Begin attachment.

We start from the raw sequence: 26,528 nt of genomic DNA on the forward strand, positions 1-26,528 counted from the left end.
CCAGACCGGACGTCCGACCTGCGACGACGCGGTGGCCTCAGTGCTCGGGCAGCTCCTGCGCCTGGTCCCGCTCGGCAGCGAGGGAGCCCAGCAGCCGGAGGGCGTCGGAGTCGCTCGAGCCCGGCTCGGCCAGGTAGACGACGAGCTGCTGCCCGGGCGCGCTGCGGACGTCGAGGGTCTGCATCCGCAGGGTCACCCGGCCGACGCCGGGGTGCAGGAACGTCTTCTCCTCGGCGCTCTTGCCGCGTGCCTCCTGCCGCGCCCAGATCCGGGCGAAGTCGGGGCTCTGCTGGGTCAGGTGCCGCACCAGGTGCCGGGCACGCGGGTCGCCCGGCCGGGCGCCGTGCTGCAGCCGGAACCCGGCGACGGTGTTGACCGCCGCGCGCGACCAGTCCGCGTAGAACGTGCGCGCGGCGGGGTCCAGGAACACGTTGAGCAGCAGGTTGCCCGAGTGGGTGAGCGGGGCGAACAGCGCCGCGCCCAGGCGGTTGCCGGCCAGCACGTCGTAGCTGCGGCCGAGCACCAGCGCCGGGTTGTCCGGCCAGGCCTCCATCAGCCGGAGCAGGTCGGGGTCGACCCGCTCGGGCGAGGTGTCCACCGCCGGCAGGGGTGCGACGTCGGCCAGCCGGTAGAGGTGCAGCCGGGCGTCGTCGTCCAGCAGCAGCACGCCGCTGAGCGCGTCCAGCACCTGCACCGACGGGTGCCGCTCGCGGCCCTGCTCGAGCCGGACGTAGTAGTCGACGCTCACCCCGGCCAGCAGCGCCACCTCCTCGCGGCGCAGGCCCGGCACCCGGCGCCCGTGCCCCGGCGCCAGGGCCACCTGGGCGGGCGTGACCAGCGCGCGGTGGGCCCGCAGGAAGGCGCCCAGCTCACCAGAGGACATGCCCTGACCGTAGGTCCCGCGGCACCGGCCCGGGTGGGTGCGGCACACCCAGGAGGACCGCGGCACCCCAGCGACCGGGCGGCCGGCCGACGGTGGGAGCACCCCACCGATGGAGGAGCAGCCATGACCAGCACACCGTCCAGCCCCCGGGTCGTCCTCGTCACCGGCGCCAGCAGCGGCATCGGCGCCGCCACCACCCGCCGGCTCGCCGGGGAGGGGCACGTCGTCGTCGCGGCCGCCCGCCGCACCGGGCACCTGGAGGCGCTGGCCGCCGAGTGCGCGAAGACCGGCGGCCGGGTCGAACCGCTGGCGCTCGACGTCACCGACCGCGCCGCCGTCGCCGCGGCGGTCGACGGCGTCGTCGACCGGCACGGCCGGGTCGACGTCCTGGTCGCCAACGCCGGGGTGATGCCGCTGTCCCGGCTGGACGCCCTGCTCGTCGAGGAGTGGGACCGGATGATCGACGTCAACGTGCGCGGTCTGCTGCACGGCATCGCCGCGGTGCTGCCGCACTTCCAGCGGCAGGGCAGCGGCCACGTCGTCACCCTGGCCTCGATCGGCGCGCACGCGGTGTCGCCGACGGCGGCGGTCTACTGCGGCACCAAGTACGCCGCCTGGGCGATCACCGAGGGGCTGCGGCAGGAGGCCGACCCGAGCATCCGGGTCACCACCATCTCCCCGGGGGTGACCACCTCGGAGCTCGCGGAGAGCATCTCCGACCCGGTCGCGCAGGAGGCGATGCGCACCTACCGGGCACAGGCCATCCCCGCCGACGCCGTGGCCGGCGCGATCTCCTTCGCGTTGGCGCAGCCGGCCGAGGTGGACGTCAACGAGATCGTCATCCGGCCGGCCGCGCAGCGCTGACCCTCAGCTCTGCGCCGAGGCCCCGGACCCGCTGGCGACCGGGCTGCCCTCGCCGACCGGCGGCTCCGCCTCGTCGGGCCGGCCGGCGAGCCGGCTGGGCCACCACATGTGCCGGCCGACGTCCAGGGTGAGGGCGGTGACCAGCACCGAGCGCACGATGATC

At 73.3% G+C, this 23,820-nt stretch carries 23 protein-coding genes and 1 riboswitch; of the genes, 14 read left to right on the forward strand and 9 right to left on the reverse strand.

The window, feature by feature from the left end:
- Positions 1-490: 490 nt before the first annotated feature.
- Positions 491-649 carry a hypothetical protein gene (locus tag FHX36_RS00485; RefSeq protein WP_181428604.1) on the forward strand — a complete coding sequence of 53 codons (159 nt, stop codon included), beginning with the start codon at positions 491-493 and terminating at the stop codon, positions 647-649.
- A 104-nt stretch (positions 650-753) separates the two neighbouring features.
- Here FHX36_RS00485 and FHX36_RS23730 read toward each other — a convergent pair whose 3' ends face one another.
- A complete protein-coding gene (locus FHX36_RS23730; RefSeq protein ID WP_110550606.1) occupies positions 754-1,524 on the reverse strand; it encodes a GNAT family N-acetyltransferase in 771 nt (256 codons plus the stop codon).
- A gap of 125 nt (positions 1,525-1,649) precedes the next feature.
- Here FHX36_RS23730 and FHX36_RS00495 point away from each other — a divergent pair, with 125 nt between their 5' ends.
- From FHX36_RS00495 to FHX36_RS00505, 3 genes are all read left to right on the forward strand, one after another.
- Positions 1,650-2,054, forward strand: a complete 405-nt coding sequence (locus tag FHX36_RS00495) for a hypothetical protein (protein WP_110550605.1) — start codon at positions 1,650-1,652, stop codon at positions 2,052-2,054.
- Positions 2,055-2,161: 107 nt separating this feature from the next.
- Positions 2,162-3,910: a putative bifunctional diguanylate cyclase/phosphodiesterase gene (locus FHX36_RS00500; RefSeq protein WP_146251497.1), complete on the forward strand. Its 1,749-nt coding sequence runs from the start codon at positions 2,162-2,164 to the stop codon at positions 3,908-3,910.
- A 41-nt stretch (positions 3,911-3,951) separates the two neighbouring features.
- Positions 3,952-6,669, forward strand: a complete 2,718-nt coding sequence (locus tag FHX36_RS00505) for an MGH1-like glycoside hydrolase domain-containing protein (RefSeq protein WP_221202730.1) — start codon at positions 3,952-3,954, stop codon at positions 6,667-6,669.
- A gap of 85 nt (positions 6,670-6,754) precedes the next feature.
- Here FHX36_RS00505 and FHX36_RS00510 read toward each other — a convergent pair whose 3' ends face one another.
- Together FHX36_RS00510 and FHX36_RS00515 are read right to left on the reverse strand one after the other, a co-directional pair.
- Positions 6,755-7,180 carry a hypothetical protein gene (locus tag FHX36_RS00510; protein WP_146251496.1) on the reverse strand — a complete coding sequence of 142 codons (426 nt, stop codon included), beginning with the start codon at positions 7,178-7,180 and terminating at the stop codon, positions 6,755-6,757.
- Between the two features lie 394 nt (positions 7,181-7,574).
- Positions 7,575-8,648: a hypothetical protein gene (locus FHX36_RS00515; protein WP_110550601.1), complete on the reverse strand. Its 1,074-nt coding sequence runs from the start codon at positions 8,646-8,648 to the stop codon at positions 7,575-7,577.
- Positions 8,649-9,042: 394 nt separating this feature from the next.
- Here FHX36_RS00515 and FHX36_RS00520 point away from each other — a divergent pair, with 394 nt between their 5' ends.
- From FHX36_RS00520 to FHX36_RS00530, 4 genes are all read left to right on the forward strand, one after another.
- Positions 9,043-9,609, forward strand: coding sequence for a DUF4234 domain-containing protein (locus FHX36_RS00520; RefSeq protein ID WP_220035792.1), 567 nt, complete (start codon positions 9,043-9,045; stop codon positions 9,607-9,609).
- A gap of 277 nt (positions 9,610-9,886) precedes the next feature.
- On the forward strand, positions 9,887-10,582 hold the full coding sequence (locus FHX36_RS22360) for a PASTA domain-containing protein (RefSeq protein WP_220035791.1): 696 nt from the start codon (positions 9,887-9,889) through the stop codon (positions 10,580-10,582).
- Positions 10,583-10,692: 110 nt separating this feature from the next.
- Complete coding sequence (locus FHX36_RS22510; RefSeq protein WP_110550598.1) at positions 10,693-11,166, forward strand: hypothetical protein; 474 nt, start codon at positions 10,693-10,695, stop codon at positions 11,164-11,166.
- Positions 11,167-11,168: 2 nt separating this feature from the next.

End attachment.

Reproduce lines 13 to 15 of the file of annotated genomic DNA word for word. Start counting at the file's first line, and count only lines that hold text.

- Positions 1,650-2,054, forward strand: a complete 405-nt coding sequence (locus tag FHX36_RS00495) for a hypothetical protein (protein WP_110550605.1) — start codon at positions 1,650-1,652, stop codon at positions 2,052-2,054.
- Positions 2,055-2,161: 107 nt separating this feature from the next.
- Positions 2,162-3,910: a putative bifunctional diguanylate cyclase/phosphodiesterase gene (locus FHX36_RS00500; RefSeq protein WP_146251497.1), complete on the forward strand. Its 1,749-nt coding sequence runs from the start codon at positions 2,162-2,164 to the stop codon at positions 3,908-3,910.